- Lenders Cannot Guarantee Results. A rapid rescoring company may successfully remove an error, but it can’t guarantee that the removal of this item will provide enough points for you to qualify for a mortgage or better rate.
- Availability Is Limited. Rapid rescoring doesn’t work on every type of financing. If you cannot qualify for a personal loan or a credit card, your creditor isn’t likely to recommend this service. Typically, rapid rescoring is reserved for mortgage loan approvals, but is possible for auto loans as well.
- There Is a Fee. For every item that’s updated or removed from your credit report, rapid rescoring companies charge an average of $50 per item for each credit bureau they report to. For example, if you use rapid rescoring to remove an erroneous collection account, as well as update your credit report after paying off a credit card, you can pay as much as $300 for both adjustments if the error appeared on all three credit reports (Equifax, TransUnion, and Experian).
- It Does Not Work Unless the Creditor Acknowledges Its Mistake. You may believe that an error occurred on your credit report, but if the reporting creditor doesn’t admit to its error, rapid rescoring will not work for you. For instance, say you have a 30-day late payment on your credit report. You can argue that the payment arrived on time, but if your creditor doesn’t have a record of a timely payment and you can’t provide any proof, the creditor may deny the error. In this case, you can’t use rapid rescoring.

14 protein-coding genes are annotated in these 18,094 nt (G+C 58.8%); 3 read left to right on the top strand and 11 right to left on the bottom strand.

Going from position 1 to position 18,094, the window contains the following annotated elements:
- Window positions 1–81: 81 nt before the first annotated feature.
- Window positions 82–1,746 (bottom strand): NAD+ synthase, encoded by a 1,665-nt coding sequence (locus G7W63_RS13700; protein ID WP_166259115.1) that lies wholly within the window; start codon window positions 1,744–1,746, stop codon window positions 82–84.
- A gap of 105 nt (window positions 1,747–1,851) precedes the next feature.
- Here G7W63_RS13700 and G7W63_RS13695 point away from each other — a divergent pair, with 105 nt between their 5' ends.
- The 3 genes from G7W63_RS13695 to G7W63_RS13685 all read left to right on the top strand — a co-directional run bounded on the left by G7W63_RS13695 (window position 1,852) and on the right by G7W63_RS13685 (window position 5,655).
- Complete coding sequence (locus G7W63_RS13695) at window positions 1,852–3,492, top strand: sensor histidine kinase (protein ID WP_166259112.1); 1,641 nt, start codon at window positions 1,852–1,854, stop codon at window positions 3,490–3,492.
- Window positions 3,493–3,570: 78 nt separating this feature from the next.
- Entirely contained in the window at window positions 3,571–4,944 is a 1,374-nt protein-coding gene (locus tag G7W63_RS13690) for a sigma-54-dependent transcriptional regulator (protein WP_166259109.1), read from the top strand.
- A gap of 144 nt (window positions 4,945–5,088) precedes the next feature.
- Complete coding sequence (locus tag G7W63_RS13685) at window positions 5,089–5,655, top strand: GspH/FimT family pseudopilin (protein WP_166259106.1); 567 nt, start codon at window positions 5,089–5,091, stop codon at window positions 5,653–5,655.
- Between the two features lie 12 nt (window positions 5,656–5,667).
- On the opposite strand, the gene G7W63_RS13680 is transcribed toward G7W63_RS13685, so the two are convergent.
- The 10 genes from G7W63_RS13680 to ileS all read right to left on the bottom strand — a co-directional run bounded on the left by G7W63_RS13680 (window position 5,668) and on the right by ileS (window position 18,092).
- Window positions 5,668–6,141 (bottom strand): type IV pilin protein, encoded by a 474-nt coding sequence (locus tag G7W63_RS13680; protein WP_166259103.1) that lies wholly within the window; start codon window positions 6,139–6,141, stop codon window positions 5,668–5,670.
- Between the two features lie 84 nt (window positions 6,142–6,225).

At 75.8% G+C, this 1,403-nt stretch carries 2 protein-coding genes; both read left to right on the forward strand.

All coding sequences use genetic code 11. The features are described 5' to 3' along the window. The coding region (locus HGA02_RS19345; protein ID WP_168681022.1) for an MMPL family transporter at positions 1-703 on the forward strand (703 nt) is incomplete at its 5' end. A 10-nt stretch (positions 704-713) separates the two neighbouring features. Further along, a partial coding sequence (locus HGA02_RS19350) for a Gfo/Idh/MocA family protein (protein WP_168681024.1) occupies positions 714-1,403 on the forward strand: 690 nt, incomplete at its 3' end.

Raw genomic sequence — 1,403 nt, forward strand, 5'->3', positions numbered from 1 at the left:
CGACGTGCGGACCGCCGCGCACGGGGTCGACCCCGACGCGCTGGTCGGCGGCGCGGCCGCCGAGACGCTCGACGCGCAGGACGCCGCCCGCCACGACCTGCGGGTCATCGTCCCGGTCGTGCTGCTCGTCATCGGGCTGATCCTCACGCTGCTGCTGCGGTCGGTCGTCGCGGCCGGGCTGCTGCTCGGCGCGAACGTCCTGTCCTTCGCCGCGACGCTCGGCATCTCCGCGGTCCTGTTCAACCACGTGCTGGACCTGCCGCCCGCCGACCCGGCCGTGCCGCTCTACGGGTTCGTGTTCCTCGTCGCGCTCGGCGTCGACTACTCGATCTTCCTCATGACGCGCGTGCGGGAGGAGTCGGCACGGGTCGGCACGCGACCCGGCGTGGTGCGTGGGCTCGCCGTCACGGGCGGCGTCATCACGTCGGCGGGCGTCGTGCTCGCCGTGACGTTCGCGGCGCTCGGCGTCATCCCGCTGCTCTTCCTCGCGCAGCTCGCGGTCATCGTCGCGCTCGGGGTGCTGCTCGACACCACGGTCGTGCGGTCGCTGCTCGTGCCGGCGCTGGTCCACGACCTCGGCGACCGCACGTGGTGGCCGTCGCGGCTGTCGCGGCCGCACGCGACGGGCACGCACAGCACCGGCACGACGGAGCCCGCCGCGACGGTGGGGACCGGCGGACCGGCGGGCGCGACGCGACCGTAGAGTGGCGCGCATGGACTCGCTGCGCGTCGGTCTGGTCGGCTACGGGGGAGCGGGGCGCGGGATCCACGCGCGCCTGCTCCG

The experience of buying a home can be stressful, and being rejected for a home loan due to situations beyond your control just isn’t fair. However, rather than sit back and complain about your misfortune, discuss rapid rescoring with your lender. You might be able to improve your credit score by fixing errors and paying off accounts. Not only could this qualify you for a mortgage loan, but a higher credit score can open the door to future financing opportunities as well.
Have you ever had an experience with rapid rescoring?